Stars begin their life as diffuse clouds of gas and dust known as nebulae. The cloud begins to contract under its gravity, and part of this matter will begin to heat up and form what is called a ‘protostar’. If this protostar reaches 15 million degrees Celsius, it is hot enough to start nuclear fusion.
The first step in nuclear fusion is binding two hydrogen atoms together to form helium. The energy produced by this nuclear reaction prevents a star from contracting under its own weight, and makes it shine.
A star of one solar mass will burn its hydrogen for about 10 billion years, until all the hydrogen has fused to form helium. Once this has happened, the core begins to contract and further reactions start happening in the shell around its core. Eventually, a star the size of the Sun will contract and become a cool white dwarf.
Larger stars, over three times the mass of our Sun, however, will be hot enough to become supergiants once their hydrogen runs out. Over the next millions of years they continue to produce heavier elements in shells around their cores.
These stars end their lives in dramatic explosions called supernovae. If the star was relatively small it will become a neutron star, but if it was larger it will become a black hole.
Yellow and Red Dwarfs
Our closest star, the Sun, is a yellow dwarf. Once a star gets bigger than 1.2 solar masses it is classified as a red dwarf. The colour of a star depends on its temperature; the hottest stars are blue and the coolest stars are red.
Towards the end of a star’s lifetime, things start to go slightly awry as it begins to exit what is called the ‘main sequence’ – a kind of graph astronomers use to classify different kinds of stars depending on their mass and temperature.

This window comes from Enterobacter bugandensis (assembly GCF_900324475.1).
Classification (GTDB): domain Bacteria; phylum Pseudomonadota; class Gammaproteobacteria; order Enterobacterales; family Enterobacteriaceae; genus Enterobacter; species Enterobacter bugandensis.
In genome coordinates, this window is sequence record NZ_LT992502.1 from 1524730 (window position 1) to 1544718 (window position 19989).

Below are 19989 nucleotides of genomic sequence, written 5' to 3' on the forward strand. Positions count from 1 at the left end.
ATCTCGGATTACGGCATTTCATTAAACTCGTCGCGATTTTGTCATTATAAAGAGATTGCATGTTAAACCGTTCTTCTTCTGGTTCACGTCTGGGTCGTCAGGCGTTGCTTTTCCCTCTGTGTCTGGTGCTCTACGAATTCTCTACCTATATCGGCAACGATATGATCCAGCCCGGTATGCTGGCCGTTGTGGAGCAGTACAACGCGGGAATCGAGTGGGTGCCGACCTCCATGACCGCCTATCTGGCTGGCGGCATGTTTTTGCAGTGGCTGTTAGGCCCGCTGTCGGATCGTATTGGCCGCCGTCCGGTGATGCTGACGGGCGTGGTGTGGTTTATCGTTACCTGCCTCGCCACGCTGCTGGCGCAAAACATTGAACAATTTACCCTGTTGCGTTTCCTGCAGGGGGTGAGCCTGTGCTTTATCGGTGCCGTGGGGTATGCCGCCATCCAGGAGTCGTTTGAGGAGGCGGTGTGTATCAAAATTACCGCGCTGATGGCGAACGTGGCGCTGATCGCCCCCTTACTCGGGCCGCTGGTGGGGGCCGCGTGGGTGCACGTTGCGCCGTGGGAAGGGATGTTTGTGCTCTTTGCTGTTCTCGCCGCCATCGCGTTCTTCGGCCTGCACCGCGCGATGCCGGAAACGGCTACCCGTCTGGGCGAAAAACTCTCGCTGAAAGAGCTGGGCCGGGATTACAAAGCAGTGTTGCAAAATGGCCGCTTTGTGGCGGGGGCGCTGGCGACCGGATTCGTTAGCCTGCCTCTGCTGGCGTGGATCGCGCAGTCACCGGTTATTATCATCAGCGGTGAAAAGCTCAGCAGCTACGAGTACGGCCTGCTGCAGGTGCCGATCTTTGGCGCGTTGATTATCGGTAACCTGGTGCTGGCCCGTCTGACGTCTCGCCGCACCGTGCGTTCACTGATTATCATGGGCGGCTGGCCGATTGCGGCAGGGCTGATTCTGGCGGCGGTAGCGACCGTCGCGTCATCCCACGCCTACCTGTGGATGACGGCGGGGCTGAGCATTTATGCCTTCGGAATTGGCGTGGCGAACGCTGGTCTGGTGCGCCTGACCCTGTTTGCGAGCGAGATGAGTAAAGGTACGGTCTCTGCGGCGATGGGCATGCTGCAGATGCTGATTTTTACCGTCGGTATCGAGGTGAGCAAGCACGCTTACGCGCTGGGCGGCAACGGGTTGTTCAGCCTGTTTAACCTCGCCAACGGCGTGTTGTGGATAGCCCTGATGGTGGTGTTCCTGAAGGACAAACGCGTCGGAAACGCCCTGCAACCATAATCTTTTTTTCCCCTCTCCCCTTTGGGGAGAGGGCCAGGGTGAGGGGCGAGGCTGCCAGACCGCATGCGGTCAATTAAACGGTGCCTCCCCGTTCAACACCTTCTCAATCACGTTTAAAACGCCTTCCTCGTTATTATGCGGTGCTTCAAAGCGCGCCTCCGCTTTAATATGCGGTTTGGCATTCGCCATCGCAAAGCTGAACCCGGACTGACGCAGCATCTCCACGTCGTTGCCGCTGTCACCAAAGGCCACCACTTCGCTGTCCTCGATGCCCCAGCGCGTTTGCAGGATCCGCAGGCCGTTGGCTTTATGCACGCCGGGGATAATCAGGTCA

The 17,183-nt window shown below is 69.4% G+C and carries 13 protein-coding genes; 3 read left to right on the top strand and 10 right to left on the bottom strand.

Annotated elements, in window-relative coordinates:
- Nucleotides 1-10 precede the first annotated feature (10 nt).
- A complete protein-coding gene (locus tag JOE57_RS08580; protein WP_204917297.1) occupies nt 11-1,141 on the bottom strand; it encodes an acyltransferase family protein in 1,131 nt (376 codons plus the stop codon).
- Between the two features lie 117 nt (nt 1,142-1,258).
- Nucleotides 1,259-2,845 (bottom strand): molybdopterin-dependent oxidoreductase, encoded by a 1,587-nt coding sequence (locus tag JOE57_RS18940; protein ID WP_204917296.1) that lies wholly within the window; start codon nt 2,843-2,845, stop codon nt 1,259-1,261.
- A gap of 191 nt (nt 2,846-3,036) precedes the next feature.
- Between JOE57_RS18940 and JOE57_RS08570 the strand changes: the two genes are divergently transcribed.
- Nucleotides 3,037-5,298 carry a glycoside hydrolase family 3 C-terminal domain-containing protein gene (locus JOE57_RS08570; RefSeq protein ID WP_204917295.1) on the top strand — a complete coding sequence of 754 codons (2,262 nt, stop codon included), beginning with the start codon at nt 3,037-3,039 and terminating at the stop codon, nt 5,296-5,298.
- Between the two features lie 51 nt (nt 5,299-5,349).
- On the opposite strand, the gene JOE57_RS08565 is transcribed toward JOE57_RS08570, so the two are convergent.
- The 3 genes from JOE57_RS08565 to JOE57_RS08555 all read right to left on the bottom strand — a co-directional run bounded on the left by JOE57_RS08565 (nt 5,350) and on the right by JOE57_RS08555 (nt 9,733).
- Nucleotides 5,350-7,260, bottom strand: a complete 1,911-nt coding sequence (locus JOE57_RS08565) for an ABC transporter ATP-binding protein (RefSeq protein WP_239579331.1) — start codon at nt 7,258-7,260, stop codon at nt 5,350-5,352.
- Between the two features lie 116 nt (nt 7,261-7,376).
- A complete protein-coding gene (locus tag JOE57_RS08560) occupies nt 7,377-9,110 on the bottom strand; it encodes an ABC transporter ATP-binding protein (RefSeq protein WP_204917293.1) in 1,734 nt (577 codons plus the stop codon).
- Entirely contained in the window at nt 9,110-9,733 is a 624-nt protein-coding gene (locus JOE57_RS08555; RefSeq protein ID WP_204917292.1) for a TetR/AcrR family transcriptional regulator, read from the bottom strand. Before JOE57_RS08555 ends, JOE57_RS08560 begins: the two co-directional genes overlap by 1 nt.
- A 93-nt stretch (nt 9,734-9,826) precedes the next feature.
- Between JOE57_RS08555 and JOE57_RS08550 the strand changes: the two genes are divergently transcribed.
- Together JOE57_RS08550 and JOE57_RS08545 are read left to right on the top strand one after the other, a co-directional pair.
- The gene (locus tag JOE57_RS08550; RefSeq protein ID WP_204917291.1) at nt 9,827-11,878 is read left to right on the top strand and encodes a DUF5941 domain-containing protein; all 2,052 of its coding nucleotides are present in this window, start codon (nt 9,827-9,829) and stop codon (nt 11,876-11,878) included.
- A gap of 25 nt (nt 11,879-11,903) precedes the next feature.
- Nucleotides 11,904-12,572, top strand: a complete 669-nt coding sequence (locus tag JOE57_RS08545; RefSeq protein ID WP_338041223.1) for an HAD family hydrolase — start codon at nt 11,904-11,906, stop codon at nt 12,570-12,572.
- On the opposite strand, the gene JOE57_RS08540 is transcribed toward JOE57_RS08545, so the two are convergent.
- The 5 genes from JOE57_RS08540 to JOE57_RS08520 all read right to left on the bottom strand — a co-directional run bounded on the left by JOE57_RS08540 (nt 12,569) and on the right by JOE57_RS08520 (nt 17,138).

When our Sun gets older it will swell and become a red giant – engulfing the inner planets, and possibly even Earth. Red giants are bright stars, up to eight times the mass of our Sun, in the last stages of life.
When stars eventually run out of fuel for fusion to occur, they can have a variety of possible fates depending on how large they started out.
White dwarfs are planet-sized, dense stars that form when low-mass stars, up to around eight times the size of our Sun, run out of fuel.
Possibly the most dramatic end to a star’s life is an explosion called a supernova. These huge explosions, that can reach as bright as 10 billion suns, only happen when massive stars run out of fuel.
There are two kinds of supernovae. The first happens in binary star systems when one of the two stars steals matter from its companion star. Eventually, the white dwarf accumulates too much matter, causing the star to explode, resulting in a supernova.
The second type of supernova occurs at the end of a single star’s lifetime. As the star runs out of nuclear fuel, some of its mass flows into its core. Eventually, the core is so heavy it can’t stand its own gravitational force and the core collapses, resulting in another giant explosion of a supernova.
Supernovae can leave behind either neutron stars, the densest stars imaginable, or if the explosion is big enough even black holes.